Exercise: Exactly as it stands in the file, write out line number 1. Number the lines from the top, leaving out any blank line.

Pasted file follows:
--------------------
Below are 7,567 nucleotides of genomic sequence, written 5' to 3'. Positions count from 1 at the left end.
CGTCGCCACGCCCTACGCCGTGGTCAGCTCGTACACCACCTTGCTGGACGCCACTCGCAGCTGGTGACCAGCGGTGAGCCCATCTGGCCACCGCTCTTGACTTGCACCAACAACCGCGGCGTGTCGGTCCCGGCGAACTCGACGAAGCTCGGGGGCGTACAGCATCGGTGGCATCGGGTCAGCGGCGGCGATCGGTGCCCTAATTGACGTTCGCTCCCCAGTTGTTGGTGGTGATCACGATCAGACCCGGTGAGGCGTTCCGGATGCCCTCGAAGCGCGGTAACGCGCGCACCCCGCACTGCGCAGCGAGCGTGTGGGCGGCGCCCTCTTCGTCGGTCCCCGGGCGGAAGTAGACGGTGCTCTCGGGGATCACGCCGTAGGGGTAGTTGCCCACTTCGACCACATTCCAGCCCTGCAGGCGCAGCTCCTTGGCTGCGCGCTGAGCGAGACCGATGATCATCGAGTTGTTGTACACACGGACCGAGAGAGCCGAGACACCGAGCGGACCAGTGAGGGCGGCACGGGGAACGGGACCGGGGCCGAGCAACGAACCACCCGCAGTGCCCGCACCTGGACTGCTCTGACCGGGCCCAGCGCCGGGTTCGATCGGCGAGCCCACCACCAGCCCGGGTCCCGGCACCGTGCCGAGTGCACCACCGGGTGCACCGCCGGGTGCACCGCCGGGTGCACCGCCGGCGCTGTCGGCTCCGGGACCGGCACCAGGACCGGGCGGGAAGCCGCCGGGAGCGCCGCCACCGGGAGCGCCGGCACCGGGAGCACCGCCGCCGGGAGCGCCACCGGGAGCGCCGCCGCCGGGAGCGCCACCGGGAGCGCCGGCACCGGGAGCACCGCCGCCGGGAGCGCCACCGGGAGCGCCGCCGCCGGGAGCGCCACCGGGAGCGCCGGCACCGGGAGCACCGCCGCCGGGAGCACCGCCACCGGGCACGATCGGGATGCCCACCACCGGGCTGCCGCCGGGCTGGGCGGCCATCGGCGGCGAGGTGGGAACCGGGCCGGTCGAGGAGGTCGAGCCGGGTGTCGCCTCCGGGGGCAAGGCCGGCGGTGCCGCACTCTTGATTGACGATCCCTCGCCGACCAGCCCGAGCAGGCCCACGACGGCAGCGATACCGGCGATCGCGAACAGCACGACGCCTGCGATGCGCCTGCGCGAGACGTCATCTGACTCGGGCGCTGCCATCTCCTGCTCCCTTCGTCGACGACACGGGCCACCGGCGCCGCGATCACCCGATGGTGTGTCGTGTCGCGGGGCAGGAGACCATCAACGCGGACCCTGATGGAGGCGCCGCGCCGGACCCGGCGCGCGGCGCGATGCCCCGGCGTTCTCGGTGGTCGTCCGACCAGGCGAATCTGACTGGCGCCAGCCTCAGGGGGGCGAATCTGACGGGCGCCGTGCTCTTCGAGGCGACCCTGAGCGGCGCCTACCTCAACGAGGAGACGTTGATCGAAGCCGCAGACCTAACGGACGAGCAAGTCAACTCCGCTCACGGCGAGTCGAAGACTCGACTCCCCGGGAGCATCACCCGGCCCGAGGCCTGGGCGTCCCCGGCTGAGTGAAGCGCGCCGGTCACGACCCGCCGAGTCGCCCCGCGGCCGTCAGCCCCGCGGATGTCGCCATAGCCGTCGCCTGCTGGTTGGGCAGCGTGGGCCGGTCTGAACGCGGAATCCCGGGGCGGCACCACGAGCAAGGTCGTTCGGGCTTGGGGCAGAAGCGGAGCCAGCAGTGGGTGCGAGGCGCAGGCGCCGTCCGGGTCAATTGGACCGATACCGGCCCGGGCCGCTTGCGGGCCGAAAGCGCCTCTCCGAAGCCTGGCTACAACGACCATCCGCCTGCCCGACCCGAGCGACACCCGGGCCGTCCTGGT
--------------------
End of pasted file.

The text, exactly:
Below are 7,567 nucleotides of genomic sequence, written 5' to 3'. Positions count from 1 at the left end.